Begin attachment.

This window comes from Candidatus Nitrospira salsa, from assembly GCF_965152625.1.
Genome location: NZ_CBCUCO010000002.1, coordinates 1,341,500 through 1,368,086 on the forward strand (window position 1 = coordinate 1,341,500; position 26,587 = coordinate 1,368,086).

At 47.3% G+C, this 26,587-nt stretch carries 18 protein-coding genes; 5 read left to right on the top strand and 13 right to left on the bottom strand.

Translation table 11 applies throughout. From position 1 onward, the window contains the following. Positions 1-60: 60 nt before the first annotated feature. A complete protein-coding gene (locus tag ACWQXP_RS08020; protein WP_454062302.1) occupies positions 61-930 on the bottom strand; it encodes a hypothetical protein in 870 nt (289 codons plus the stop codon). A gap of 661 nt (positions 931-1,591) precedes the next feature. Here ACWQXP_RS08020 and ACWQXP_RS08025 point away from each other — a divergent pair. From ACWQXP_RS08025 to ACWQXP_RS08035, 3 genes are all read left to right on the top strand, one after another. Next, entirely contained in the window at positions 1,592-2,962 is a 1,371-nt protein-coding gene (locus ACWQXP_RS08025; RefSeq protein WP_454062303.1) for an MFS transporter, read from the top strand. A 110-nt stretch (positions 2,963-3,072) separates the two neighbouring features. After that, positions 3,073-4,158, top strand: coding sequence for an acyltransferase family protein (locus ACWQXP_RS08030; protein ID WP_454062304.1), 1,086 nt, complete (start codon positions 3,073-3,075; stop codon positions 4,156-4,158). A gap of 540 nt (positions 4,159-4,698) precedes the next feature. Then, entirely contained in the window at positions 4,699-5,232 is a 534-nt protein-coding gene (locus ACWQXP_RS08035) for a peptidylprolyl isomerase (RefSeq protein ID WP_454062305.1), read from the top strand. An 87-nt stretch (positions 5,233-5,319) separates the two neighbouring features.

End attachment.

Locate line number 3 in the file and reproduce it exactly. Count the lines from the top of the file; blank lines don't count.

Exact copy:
At 47.3% G+C, this 26,587-nt stretch carries 18 protein-coding genes; 5 read left to right on the top strand and 13 right to left on the bottom strand.